My trip to Malaysian Borneo in September 2015 began in Kuching, the capital and most populous city in the state of Sarawak (the city was formerly known as Sarawak in the 19th century). ‘Kuching’ derives from the Malay ‘kucing’, meaning ‘cats’, and the city has since become known as the ‘City of Cats’, which makes sense, given that the city is obsessed with them (the obsession most likely stemmed from the name of the city, although other intriguing explanations abound). There are cat statues everywhere, a cat museum, and a cat café. The International College of Advanced Technology abbreviates as CATS. The Chinese population in Kuching also have an affectionate love for cats because they believe the animals are auspicious. They are meant to bring good luck.
While I was aware that the city had some iconic cat statues before I visited, it was only when walking around the city that I could appreciate how cat-centric it was. So that was one element of Kuching that stood out. Another surprising and undeniable aspect of this city I experienced – although not a permanent fixture – was this engulfing thick haze. As it turns out, this is an annual occurrence, known as the Southeast Asian haze. It’s an air pollution crisis caused by illegal slash-and-burn practices primarily on the Indonesian islands of Sumatra and Kalimantan (Indonesian Borneo). These practices involve farmers cutting and burning plants in a forest or woodland so that they can make space to grow crops, including oil palm trees. The countries affected by the air pollution crisis, which lasts from late June to the end of October, include Brunei, Indonesia, Malaysia, Singapore, southern Thailand, Vietnam, Cambodia, and the Philippines.
The Southeast Asian haze occurs every year but some years are worse than others. And it just so happened I decided to travel around Borneo during one of the most extreme instances of this haze; in fact, this was apparently the most severe it had been in the last 20 years. The haze caused by these Indonesian farmers was so egregious that the Indonesian Meteorology, Climatology and Geophysics Agency (BMKG) called it a “crime against humanity”. Schools were closed, transport was disrupted (I remember flights being delayed and cancelled), and millions of cases of acute respiratory infection were recorded. 2015 was such a bad year for the haze that six Indonesian provinces declared a state of emergency. A study from Harvard University found that the 2015 haze crisis caused upwards of 100,000 premature deaths in Indonesia, Malaysia, and Singapore, and the Pollutant Standards Index (PSI), which Singapore uses to measure the level of pollutants in the air, was the highest it has ever been in the country, at 341. Anything above 300 is hazardous.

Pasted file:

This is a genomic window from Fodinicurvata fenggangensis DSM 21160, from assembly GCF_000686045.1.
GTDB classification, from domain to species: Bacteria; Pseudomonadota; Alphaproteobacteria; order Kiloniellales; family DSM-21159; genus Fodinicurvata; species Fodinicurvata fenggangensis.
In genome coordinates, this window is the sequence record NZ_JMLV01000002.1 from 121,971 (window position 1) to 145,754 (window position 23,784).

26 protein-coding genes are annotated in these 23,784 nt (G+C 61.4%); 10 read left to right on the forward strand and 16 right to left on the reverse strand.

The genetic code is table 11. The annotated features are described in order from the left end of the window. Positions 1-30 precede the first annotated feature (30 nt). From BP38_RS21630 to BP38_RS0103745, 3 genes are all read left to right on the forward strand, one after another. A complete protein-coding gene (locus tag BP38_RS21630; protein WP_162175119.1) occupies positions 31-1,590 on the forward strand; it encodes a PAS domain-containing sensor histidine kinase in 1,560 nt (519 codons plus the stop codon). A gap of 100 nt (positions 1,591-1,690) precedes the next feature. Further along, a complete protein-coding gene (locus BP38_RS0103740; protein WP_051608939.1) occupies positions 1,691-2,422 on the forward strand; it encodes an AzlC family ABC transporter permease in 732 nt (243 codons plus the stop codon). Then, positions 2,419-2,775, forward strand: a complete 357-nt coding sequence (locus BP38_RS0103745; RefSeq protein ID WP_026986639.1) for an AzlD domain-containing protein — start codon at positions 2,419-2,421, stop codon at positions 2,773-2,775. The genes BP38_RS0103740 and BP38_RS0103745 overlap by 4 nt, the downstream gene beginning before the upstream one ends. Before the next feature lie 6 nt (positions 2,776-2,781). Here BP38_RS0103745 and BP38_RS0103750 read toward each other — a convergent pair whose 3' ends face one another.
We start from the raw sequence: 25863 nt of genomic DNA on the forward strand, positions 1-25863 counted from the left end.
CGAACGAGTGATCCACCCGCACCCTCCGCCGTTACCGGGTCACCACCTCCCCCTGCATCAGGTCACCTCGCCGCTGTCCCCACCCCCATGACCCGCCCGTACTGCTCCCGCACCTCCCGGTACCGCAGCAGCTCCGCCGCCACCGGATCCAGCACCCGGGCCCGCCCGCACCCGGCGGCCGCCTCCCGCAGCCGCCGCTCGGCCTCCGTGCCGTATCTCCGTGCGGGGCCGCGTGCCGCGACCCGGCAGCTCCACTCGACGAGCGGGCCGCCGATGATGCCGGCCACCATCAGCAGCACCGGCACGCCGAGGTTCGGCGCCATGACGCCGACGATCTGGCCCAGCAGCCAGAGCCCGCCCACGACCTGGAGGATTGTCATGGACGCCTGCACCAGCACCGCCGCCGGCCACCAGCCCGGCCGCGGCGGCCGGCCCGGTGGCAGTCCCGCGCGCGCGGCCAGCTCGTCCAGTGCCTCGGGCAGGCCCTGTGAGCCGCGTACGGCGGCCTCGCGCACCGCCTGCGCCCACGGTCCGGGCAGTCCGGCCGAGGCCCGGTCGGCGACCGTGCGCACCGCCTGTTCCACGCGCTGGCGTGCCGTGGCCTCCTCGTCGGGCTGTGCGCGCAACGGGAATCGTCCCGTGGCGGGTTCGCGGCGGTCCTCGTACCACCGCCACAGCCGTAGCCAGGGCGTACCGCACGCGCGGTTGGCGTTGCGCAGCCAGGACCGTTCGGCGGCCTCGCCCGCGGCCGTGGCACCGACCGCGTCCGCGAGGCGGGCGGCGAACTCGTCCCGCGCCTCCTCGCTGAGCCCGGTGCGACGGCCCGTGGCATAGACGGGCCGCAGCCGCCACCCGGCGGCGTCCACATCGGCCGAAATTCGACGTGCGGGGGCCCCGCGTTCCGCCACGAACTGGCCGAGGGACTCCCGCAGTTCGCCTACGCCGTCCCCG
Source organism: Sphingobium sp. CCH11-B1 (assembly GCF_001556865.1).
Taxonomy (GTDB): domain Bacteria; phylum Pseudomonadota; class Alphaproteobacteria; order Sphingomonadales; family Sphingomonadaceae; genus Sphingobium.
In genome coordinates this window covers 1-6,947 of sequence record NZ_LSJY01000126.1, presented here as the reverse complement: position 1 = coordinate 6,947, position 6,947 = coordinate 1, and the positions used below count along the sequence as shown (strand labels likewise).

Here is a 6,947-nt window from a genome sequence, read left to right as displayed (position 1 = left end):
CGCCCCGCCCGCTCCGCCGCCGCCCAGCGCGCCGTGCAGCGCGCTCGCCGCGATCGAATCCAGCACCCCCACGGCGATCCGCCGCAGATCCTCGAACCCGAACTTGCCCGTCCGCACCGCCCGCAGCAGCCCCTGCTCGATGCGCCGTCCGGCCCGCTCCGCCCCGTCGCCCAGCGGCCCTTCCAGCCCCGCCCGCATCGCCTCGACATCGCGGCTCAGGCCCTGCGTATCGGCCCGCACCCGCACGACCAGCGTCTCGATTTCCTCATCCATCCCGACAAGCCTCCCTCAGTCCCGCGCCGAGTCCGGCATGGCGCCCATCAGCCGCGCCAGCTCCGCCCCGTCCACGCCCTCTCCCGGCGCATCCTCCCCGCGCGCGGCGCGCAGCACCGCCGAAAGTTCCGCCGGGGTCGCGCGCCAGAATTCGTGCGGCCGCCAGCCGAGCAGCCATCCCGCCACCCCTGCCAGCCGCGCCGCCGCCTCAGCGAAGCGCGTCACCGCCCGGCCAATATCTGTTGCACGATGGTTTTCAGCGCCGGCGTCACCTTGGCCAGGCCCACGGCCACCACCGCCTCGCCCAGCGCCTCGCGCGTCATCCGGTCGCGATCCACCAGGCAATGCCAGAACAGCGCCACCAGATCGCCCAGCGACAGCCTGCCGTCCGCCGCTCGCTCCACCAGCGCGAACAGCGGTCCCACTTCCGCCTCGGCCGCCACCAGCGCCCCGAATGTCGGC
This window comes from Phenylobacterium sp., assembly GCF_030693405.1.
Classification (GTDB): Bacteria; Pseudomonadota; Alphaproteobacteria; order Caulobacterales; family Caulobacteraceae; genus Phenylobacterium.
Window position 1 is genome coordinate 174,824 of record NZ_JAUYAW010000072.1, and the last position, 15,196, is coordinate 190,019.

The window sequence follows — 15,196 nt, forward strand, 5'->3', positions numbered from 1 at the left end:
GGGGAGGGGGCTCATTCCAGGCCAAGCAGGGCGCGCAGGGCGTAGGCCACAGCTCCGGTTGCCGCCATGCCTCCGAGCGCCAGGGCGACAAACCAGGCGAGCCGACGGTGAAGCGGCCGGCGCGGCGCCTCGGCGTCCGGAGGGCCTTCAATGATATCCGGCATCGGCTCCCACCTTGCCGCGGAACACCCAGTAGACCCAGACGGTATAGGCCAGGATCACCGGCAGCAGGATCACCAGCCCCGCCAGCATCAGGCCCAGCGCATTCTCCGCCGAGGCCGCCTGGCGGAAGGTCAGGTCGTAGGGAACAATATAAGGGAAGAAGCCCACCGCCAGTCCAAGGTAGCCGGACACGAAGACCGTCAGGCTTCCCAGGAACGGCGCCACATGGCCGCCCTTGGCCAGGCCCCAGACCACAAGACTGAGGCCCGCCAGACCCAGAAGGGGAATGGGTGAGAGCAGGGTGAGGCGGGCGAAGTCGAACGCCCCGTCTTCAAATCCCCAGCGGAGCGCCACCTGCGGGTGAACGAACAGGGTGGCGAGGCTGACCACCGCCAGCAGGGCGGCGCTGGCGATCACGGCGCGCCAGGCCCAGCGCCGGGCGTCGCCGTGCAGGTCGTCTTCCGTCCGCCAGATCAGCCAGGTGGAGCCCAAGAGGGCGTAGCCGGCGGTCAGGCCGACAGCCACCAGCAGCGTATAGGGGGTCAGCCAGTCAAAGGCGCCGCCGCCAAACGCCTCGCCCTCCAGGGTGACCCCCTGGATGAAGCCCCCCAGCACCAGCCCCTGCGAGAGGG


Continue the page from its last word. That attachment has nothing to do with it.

When I was in Kuching at the time, the Air Pollution Index (API), which Malaysia uses to describe air quality, was in the 90s in the city and in the 100s in the surrounding areas in Sarawak. At this level, pollution is considered unhealthy but not hazardous. Yet while Malaysian Borneo was not experiencing the kind of health hazards that Indonesia and Singapore were subject to, the effects of the haze were still obvious. What irritated me more than the toxic fumes I was inhaling was the poor visibility, which not only added a grim overlay to the city; it also made spotting wildlife a bit difficult, like when I visited Bako National Park.
This park, located 37 km from Kuching, is Sarawak’s oldest and smallest national park. But despite being relatively small, the park is home to a panoply of wildlife, including long-tailed macaque monkeys, silver leaf monkeys, wild boars, and the rare proboscis monkeys, found only in Borneo (these monkeys are notable for their unusually large, pendulous noses and pot bellies). There is also an abundance of exotic and diverse bird species. However, as I just mentioned, it was hard to spot much wildlife, owing to the hazy that also afflicted Bako National Park; and so, unfortunately, I didn’t get to spot any proboscis monkeys (although luckily I did when visiting the Kinabatangan River).